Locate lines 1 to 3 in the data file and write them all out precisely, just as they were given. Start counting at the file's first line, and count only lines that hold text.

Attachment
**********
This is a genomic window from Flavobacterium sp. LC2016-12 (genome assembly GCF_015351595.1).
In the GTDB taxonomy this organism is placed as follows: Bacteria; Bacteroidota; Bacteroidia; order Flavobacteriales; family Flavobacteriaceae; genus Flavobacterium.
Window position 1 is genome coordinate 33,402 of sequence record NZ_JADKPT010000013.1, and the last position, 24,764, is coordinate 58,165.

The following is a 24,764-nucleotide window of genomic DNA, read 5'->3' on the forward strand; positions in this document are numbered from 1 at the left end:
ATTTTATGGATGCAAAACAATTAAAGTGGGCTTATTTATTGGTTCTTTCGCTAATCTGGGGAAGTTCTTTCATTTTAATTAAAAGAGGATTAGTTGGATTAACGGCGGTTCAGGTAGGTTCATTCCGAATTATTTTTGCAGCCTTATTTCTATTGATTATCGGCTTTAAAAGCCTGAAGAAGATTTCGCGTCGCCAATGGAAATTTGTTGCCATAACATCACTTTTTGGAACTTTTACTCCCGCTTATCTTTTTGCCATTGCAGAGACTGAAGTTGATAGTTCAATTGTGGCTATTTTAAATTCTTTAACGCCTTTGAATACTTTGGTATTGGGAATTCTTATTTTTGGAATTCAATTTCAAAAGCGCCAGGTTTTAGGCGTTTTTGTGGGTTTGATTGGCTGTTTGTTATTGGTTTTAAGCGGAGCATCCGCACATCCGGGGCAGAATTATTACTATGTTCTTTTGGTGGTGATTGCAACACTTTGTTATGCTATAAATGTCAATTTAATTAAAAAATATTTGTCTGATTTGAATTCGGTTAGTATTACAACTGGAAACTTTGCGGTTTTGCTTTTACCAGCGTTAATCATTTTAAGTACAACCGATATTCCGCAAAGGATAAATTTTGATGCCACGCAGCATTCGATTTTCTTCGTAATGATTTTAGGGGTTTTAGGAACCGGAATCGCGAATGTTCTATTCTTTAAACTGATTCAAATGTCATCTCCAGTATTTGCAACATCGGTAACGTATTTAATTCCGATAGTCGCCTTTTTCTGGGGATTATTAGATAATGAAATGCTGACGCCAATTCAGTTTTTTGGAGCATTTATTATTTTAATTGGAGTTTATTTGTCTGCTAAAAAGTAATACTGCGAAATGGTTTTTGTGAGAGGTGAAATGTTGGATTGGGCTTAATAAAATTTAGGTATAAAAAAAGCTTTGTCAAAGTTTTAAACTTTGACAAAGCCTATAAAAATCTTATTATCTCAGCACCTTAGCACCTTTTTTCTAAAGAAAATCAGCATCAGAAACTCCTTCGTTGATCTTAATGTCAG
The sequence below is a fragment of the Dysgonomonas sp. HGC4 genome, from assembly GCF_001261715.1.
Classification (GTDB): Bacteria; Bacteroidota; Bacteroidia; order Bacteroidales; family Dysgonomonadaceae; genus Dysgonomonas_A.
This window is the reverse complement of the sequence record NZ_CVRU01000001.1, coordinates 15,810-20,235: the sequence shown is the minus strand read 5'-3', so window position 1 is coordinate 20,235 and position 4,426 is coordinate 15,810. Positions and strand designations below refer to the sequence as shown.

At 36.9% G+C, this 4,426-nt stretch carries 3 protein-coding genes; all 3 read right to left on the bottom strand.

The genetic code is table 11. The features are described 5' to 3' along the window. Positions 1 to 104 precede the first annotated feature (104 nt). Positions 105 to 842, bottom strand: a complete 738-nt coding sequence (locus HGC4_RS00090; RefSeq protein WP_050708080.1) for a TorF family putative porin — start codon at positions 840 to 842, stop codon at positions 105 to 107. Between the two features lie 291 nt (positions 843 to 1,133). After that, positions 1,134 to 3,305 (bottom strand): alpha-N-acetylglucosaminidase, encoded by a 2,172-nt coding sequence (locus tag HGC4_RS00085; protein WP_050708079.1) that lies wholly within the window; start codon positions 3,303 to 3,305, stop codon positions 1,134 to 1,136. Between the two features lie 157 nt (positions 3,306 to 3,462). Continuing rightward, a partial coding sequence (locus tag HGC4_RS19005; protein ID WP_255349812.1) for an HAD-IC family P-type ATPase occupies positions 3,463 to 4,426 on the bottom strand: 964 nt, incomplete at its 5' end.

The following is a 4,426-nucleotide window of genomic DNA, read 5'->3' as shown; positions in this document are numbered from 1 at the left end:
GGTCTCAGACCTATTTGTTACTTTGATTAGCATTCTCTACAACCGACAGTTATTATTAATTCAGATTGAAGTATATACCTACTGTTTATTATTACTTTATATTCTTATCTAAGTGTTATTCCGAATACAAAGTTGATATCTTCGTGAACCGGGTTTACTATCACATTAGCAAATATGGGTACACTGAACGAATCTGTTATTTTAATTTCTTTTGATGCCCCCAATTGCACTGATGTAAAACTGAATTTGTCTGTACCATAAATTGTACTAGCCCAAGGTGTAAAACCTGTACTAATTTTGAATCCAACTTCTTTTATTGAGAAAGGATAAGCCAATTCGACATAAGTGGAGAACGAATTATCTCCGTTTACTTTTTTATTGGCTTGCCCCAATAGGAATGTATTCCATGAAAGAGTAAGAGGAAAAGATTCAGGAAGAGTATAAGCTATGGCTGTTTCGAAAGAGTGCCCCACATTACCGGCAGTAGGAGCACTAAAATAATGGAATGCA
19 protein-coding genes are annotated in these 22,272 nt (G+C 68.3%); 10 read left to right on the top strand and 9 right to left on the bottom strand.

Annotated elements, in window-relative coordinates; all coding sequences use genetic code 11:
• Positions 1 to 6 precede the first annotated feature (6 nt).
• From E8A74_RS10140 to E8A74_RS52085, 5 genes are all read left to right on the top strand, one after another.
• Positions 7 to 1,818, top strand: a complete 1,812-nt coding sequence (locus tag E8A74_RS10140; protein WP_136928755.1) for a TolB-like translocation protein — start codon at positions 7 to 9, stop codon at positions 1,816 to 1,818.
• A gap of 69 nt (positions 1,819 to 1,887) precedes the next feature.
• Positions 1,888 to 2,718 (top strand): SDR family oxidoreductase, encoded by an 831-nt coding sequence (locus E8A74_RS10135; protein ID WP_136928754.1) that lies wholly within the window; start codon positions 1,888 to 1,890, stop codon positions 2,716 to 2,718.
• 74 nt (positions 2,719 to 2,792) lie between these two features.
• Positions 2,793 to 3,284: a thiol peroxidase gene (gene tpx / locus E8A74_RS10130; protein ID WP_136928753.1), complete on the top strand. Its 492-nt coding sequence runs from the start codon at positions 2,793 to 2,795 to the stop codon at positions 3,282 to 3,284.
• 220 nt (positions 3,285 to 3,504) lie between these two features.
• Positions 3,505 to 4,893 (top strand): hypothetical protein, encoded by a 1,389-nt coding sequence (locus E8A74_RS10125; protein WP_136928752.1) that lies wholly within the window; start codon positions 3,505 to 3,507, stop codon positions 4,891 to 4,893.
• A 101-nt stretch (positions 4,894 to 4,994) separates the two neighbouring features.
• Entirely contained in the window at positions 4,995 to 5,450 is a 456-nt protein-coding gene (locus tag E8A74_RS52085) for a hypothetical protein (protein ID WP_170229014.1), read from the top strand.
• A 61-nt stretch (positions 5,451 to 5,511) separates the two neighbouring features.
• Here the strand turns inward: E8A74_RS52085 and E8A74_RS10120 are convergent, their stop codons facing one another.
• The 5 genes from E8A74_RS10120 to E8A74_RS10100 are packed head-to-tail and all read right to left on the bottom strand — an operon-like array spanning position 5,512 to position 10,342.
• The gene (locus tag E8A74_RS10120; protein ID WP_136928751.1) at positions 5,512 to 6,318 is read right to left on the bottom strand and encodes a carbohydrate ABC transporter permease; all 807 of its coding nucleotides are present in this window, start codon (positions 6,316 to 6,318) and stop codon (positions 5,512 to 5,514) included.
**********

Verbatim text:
This is a genomic window from Flavobacterium sp. LC2016-12 (genome assembly GCF_015351595.1).
In the GTDB taxonomy this organism is placed as follows: Bacteria; Bacteroidota; Bacteroidia; order Flavobacteriales; family Flavobacteriaceae; genus Flavobacterium.
Window position 1 is genome coordinate 33,402 of sequence record NZ_JADKPT010000013.1, and the last position, 24,764, is coordinate 58,165.